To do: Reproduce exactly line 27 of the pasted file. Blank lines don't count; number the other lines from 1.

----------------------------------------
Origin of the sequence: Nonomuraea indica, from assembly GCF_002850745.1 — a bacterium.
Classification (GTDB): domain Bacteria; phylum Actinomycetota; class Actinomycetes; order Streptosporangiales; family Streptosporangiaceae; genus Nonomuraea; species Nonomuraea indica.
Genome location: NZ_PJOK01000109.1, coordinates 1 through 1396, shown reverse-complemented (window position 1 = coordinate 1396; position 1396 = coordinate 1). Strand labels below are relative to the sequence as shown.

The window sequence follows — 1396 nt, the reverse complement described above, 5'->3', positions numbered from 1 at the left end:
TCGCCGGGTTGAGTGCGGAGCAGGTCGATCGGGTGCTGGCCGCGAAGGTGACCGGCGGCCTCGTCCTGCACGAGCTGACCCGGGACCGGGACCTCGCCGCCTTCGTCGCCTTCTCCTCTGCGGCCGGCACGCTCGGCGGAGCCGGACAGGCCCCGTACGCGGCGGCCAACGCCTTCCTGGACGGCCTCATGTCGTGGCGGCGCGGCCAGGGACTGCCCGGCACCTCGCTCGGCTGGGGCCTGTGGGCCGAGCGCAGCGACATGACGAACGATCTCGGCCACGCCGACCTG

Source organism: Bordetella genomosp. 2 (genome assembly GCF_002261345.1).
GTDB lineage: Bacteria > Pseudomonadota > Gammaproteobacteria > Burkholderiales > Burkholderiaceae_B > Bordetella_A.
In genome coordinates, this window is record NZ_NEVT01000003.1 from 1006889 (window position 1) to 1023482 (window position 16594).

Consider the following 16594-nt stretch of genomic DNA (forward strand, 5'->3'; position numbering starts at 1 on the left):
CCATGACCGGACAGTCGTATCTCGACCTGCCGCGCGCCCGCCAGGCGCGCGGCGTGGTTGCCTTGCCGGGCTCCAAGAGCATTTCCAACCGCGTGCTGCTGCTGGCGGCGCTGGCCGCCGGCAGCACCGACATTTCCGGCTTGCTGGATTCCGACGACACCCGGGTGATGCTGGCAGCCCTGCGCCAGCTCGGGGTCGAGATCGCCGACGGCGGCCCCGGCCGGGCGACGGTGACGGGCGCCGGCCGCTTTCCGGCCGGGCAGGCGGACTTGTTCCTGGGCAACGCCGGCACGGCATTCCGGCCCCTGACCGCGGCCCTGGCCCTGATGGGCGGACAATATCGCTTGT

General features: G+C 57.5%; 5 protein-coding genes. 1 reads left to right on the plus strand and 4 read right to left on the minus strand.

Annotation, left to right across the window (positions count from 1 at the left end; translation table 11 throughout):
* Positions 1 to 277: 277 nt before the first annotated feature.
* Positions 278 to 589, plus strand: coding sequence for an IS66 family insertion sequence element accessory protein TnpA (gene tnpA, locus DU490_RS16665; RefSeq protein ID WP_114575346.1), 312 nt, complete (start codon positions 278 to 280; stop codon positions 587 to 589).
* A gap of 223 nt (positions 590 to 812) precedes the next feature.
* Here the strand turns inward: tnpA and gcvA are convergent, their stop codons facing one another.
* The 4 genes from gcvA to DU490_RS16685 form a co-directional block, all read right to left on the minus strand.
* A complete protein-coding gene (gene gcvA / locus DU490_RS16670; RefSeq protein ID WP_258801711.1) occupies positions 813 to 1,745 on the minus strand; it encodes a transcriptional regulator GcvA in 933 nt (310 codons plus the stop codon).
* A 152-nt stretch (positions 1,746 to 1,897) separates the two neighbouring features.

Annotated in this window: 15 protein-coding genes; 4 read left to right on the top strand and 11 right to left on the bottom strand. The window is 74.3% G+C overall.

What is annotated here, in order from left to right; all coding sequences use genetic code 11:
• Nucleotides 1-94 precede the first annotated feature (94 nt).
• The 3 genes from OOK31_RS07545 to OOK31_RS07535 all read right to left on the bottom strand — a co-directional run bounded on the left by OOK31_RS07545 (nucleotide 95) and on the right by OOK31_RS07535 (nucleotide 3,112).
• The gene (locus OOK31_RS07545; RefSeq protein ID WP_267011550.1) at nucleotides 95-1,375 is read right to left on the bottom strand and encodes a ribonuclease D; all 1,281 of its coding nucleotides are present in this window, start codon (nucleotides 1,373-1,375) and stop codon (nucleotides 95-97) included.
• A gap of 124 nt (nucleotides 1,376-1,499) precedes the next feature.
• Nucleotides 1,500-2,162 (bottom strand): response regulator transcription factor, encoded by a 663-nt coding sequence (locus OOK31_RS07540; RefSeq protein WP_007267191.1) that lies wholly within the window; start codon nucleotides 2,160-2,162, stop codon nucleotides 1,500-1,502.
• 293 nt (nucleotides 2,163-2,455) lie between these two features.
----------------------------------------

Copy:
• 293 nt (nucleotides 2,163-2,455) lie between these two features.